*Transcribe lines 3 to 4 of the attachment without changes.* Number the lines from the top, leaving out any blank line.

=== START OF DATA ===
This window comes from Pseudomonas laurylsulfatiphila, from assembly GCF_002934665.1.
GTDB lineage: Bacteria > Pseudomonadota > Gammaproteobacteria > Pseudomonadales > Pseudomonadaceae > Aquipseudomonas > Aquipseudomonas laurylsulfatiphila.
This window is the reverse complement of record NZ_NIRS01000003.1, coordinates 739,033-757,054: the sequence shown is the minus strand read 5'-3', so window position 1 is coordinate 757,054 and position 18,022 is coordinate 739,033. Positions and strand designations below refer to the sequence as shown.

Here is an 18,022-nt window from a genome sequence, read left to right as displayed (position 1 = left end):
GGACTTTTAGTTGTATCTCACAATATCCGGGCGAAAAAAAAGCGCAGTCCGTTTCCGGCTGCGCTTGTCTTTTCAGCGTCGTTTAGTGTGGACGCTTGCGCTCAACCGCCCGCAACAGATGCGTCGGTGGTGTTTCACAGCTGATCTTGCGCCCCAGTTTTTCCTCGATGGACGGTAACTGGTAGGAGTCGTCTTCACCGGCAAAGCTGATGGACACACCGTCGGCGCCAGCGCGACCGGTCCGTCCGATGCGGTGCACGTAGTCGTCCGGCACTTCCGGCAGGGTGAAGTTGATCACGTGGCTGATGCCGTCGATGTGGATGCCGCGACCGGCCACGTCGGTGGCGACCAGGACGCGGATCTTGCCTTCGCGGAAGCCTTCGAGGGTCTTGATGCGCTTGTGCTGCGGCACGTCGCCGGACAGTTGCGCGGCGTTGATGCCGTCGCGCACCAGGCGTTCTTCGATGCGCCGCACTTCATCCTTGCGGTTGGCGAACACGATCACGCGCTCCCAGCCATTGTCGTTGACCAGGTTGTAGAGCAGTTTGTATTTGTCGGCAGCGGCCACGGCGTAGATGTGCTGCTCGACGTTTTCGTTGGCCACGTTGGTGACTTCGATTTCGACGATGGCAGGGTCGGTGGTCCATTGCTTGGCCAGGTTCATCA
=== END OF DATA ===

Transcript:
This window is the reverse complement of record NZ_NIRS01000003.1, coordinates 739,033-757,054: the sequence shown is the minus strand read 5'-3', so window position 1 is coordinate 757,054 and position 18,022 is coordinate 739,033. Positions and strand designations below refer to the sequence as shown.

Here is an 18,022-nt window from a genome sequence, read left to right as displayed (position 1 = left end):